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There is no seam line anywhere in the garter stitch. Nowhere. I’m doing the happy dance in my new hat. I knit the crown of this hat like The Blizzard (Top Down) in the Need A Hat book by Cabin Fever (that’s me).

The trick is to use two balls of yarn in the same colour (or two different colours if you want). With ball #1 work one knit round and with ball #2 work the next round in purl. DO NOT TWIST the yarns when you change balls. That’s it. No Seam! Check out the Helical Garter Stitch Tutorial where Jen Arnall-Culliford gives you some extra tips.

Is this great or what?!

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Thanks for reading,

Deb

Cabin Fever patterns and books on Ravelry

Shawl to Sweater

Do you have a favourite shawl stitch pattern that you love? Have you ever wondered if it could be used to jazz up a raglan pullover? Could you work with a plain sweater pattern and make it your very own design? That is just what I’m trying now.

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I have a reliable Top Down straight-necked Raglan pattern which I will be publishing in the new year. I’m knitting a lace version to wear to the upcoming wedding.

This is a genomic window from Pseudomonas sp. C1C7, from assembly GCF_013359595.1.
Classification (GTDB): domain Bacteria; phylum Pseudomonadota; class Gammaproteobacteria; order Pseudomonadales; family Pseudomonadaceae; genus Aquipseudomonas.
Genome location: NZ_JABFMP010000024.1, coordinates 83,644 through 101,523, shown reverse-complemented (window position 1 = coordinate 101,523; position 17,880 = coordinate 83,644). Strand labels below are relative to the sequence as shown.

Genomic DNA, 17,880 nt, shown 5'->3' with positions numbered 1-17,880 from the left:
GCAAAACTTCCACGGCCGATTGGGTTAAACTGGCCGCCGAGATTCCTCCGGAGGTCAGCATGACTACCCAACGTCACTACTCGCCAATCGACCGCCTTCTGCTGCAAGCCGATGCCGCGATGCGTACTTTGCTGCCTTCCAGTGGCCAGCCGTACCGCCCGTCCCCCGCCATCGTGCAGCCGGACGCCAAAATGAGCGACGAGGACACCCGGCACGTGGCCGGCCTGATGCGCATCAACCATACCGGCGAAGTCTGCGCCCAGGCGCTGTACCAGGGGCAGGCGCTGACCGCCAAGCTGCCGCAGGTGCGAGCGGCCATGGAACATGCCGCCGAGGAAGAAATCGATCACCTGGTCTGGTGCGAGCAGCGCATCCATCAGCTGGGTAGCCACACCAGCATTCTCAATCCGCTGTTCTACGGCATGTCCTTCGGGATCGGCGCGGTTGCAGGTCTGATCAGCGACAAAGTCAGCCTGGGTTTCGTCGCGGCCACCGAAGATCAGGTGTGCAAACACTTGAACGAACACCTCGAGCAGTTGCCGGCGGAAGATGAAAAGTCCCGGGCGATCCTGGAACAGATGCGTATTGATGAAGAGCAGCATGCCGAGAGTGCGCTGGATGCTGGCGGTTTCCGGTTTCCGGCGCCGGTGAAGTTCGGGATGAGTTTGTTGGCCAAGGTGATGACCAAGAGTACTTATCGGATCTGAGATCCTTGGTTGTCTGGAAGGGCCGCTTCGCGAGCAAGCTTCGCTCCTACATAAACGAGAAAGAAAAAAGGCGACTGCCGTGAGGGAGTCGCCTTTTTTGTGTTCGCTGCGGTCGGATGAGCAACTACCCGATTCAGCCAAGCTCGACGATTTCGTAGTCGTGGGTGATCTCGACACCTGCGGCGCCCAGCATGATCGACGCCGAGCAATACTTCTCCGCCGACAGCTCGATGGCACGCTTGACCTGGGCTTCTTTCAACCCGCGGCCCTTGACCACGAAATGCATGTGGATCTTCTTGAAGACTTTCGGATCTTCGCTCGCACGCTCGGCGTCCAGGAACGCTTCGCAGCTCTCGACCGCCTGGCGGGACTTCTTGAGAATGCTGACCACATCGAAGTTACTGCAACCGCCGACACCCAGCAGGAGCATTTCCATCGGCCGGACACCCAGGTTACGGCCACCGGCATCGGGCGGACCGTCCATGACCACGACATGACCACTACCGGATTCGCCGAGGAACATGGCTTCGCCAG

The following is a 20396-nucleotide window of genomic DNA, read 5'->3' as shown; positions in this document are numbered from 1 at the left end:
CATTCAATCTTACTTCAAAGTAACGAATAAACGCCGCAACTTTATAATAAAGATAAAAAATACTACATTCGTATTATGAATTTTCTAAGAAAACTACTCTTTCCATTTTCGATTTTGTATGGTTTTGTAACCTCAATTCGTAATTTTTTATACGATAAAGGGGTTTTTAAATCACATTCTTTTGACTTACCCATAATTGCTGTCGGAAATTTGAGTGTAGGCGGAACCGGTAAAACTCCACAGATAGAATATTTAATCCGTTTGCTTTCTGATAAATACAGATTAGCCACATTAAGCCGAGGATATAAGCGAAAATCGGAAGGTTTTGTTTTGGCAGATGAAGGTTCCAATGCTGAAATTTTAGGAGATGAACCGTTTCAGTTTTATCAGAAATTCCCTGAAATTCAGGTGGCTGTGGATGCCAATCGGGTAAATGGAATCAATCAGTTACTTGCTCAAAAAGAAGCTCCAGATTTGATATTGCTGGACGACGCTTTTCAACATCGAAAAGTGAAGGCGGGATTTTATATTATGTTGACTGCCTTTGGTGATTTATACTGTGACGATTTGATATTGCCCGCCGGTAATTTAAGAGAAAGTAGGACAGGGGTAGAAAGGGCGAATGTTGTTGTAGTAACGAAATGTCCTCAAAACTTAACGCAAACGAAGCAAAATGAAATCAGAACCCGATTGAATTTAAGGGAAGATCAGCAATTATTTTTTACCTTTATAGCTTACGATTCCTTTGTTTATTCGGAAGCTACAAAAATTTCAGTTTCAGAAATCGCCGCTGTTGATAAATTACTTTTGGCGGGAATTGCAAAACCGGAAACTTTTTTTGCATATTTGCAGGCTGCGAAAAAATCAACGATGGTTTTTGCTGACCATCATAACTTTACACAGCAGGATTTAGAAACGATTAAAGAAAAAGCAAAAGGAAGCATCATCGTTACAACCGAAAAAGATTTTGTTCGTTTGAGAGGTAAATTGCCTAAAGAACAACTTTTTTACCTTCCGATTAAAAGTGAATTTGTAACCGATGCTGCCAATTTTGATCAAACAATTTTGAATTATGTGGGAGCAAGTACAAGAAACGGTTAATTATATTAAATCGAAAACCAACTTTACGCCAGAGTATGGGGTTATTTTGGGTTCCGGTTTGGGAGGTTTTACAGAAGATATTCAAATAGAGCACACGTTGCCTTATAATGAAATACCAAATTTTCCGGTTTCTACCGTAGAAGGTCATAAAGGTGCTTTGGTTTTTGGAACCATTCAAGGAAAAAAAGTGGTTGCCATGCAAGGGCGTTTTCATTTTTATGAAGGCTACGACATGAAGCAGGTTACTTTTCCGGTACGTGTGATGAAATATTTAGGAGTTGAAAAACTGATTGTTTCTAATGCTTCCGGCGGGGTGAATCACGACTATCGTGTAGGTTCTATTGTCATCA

I’m using a couple of triangle shawl stitch patterns from the Knitting Lace Triangles book by Evelyn A. Clark. I have knit the pattern for the Leaf Shawl by Evelyn A. Clark several times already and I know it is perfect for this.

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A triangle shawl knit from the top down is actually two triangles with a centre stitch between them.

triangle shawl direction of knitting schematic

Each triangle has two increases worked every other row. One increase at the beginning edge and another increase at the far side of the triangle.

triangle shawl increases schematic

Does this sound familiar? Yes, a raglan Front for instance, has an increase worked at the beginning and outside edge, every other round. The sleeve works the same way. Could this work?

shawl to raglan schematic

Start your shawl pattern part way down the chart so that the stitch count fits into the stitch numbers for the section of the raglan pullover where you wish to place it. You may have to adjust your stitch numbers to accommodate the stitch pattern.

shawl to raglan begins schematic

Here is my sleeve at the divide. I’m working the Leaf pattern from the Knitting Lace Triangles book by Evelyn A. Clark.

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I also worked it on the Front and Back with two more repeats of the pattern.

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OK, call me a knitting overachiever, I then transitioned into the Medallion pattern which will continue to the bottom of the sweater. It’s an exciting knit.

Do you have a favourite shawl stitch pattern? Would you like to be using it in a sweater?

Thanks for reading,

Deb

Cabin Fever patterns on Ravelry